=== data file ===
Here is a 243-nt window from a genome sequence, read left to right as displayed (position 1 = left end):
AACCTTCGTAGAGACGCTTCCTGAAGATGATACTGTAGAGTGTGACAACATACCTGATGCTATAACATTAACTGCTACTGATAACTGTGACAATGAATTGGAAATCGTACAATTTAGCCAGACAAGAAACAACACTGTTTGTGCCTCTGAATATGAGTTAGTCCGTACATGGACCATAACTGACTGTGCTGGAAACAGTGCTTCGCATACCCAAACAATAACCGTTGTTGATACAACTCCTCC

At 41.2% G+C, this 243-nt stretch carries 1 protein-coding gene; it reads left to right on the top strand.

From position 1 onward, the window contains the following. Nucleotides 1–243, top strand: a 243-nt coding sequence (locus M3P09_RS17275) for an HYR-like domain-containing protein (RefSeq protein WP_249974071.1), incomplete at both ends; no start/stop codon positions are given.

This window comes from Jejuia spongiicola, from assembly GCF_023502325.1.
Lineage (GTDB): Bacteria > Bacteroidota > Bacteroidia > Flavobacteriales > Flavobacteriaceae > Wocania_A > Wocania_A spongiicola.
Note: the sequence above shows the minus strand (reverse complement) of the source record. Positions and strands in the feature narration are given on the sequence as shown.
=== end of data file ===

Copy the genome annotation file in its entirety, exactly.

Here is a 243-nt window from a genome sequence, read left to right as displayed (position 1 = left end):
AACCTTCGTAGAGACGCTTCCTGAAGATGATACTGTAGAGTGTGACAACATACCTGATGCTATAACATTAACTGCTACTGATAACTGTGACAATGAATTGGAAATCGTACAATTTAGCCAGACAAGAAACAACACTGTTTGTGCCTCTGAATATGAGTTAGTCCGTACATGGACCATAACTGACTGTGCTGGAAACAGTGCTTCGCATACCCAAACAATAACCGTTGTTGATACAACTCCTCC

At 41.2% G+C, this 243-nt stretch carries 1 protein-coding gene; it reads left to right on the top strand.

From position 1 onward, the window contains the following. Nucleotides 1–243, top strand: a 243-nt coding sequence (locus M3P09_RS17275) for an HYR-like domain-containing protein (RefSeq protein WP_249974071.1), incomplete at both ends; no start/stop codon positions are given.

This window comes from Jejuia spongiicola, from assembly GCF_023502325.1.
Lineage (GTDB): Bacteria > Bacteroidota > Bacteroidia > Flavobacteriales > Flavobacteriaceae > Wocania_A > Wocania_A spongiicola.
Note: the sequence above shows the minus strand (reverse complement) of the source record. Positions and strands in the feature narration are given on the sequence as shown.